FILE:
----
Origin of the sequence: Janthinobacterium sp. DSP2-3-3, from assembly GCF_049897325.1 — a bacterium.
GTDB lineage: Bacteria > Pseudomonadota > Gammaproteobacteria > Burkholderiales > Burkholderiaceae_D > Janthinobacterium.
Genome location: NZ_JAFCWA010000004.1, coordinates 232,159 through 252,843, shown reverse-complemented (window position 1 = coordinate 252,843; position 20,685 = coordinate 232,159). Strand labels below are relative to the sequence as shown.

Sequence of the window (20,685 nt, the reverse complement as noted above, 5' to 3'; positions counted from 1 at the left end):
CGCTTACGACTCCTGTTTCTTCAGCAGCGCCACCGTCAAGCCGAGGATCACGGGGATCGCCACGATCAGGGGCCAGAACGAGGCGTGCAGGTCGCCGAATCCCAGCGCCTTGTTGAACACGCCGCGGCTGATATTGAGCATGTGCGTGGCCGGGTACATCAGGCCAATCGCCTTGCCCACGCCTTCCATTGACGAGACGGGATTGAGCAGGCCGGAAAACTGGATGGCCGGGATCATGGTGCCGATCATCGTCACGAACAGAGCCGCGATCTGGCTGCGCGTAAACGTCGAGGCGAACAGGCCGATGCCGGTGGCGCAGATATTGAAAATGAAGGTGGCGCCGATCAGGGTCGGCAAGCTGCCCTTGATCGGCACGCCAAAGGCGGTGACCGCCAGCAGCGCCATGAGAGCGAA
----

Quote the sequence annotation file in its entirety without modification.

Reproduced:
Origin of the sequence: Janthinobacterium sp. DSP2-3-3, from assembly GCF_049897325.1 — a bacterium.
GTDB lineage: Bacteria > Pseudomonadota > Gammaproteobacteria > Burkholderiales > Burkholderiaceae_D > Janthinobacterium.
Genome location: NZ_JAFCWA010000004.1, coordinates 232,159 through 252,843, shown reverse-complemented (window position 1 = coordinate 252,843; position 20,685 = coordinate 232,159). Strand labels below are relative to the sequence as shown.

Sequence of the window (20,685 nt, the reverse complement as noted above, 5' to 3'; positions counted from 1 at the left end):
CGCTTACGACTCCTGTTTCTTCAGCAGCGCCACCGTCAAGCCGAGGATCACGGGGATCGCCACGATCAGGGGCCAGAACGAGGCGTGCAGGTCGCCGAATCCCAGCGCCTTGTTGAACACGCCGCGGCTGATATTGAGCATGTGCGTGGCCGGGTACATCAGGCCAATCGCCTTGCCCACGCCTTCCATTGACGAGACGGGATTGAGCAGGCCGGAAAACTGGATGGCCGGGATCATGGTGCCGATCATCGTCACGAACAGAGCCGCGATCTGGCTGCGCGTAAACGTCGAGGCGAACAGGCCGATGCCGGTGGCGCAGATATTGAAAATGAAGGTGGCGCCGATCAGGGTCGGCAAGCTGCCCTTGATCGGCACGCCAAAGGCGGTGACCGCCAGCAGCGCCATGAGAGCGAA